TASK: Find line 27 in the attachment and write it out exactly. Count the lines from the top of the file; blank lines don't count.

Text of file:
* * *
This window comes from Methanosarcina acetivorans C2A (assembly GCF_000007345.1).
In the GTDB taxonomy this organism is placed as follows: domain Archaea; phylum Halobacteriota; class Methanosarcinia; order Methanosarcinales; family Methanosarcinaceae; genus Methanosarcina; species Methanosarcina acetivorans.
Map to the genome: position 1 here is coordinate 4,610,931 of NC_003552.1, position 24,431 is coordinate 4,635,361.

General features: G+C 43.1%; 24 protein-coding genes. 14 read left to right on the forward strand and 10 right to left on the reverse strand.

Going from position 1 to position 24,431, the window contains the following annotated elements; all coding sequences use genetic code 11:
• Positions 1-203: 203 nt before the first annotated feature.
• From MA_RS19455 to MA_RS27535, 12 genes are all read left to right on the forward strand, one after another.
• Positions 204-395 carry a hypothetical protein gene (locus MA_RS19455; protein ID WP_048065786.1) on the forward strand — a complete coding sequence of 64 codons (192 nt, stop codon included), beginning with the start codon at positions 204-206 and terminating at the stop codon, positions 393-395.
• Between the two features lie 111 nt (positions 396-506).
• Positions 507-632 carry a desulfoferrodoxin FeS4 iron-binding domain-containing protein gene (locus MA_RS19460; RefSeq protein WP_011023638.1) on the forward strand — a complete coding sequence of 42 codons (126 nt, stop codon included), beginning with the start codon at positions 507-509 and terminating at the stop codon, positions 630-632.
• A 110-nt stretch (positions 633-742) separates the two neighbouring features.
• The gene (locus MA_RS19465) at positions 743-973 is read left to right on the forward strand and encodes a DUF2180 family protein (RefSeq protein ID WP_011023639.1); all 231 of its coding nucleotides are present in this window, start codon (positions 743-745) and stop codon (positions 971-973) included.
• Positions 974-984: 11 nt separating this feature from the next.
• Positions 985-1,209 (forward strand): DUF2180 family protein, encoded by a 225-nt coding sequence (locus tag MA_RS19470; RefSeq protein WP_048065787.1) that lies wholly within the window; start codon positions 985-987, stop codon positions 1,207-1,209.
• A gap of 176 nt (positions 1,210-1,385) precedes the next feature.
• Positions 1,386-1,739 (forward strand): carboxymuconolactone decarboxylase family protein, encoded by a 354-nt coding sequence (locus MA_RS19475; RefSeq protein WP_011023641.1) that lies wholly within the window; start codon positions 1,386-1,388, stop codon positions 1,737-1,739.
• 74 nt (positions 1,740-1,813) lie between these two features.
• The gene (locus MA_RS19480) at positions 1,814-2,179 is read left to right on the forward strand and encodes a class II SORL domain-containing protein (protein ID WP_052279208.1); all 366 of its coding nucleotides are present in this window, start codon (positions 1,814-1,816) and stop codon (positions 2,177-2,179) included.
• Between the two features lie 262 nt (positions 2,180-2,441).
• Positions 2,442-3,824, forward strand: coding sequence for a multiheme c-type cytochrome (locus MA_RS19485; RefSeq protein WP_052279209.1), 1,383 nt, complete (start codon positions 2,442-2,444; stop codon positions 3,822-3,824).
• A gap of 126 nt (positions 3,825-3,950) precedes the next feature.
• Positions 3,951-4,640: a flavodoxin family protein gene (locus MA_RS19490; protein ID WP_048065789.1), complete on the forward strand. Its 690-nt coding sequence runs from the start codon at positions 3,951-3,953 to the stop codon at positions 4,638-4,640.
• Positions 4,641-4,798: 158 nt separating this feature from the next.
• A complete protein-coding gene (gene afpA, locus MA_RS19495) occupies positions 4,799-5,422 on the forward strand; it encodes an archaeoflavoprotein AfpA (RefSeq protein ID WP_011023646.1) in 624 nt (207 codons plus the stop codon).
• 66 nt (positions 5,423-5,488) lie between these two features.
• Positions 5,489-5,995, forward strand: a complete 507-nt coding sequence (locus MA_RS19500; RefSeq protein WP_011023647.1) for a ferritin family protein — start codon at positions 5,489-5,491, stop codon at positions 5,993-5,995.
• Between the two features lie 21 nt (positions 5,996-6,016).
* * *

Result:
• Between the two features lie 21 nt (positions 5,996-6,016).